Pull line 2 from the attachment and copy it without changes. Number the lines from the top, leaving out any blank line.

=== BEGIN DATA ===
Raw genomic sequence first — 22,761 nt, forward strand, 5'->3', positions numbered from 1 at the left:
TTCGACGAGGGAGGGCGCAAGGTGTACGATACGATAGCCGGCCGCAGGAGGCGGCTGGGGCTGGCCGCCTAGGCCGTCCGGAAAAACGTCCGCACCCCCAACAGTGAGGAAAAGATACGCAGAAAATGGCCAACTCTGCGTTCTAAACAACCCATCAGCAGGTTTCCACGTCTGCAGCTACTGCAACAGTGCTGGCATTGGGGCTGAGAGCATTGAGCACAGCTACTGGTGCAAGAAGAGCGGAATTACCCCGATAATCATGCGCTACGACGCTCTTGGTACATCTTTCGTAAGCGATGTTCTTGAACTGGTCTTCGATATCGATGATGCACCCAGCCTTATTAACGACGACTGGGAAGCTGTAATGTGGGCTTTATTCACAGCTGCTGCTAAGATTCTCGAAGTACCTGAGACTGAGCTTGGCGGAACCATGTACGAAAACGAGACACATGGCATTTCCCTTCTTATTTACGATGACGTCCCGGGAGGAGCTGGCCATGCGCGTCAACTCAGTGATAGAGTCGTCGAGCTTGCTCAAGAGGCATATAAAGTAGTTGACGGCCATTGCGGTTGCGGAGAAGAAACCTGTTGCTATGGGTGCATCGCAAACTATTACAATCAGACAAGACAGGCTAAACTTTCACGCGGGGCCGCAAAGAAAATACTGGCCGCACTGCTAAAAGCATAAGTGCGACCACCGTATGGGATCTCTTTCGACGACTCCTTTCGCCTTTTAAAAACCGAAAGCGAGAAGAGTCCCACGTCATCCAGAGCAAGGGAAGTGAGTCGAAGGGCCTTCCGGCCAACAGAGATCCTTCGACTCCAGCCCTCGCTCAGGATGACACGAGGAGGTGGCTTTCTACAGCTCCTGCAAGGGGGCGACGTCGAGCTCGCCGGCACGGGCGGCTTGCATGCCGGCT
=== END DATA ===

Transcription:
TTCGACGAGGGAGGGCGCAAGGTGTACGATACGATAGCCGGCCGCAGGAGGCGGCTGGGGCTGGCCGCCTAGGCCGTCCGGAAAAACGTCCGCACCCCCAACAGTGAGGAAAAGATACGCAGAAAATGGCCAACTCTGCGTTCTAAACAACCCATCAGCAGGTTTCCACGTCTGCAGCTACTGCAACAGTGCTGGCATTGGGGCTGAGAGCATTGAGCACAGCTACTGGTGCAAGAAGAGCGGAATTACCCCGATAATCATGCGCTACGACGCTCTTGGTACATCTTTCGTAAGCGATGTTCTTGAACTGGTCTTCGATATCGATGATGCACCCAGCCTTATTAACGACGACTGGGAAGCTGTAATGTGGGCTTTATTCACAGCTGCTGCTAAGATTCTCGAAGTACCTGAGACTGAGCTTGGCGGAACCATGTACGAAAACGAGACACATGGCATTTCCCTTCTTATTTACGATGACGTCCCGGGAGGAGCTGGCCATGCGCGTCAACTCAGTGATAGAGTCGTCGAGCTTGCTCAAGAGGCATATAAAGTAGTTGACGGCCATTGCGGTTGCGGAGAAGAAACCTGTTGCTATGGGTGCATCGCAAACTATTACAATCAGACAAGACAGGCTAAACTTTCACGCGGGGCCGCAAAGAAAATACTGGCCGCACTGCTAAAAGCATAAGTGCGACCACCGTATGGGATCTCTTTCGACGACTCCTTTCGCCTTTTAAAAACCGAAAGCGAGAAGAGTCCCACGTCATCCAGAGCAAGGGAAGTGAGTCGAAGGGCCTTCCGGCCAACAGAGATCCTTCGACTCCAGCCCTCGCTCAGGATGACACGAGGAGGTGGCTTTCTACAGCTCCTGCAAGGGGGCGACGTCGAGCTCGCCGGCACGGGCGGCTTGCATGCCGGCT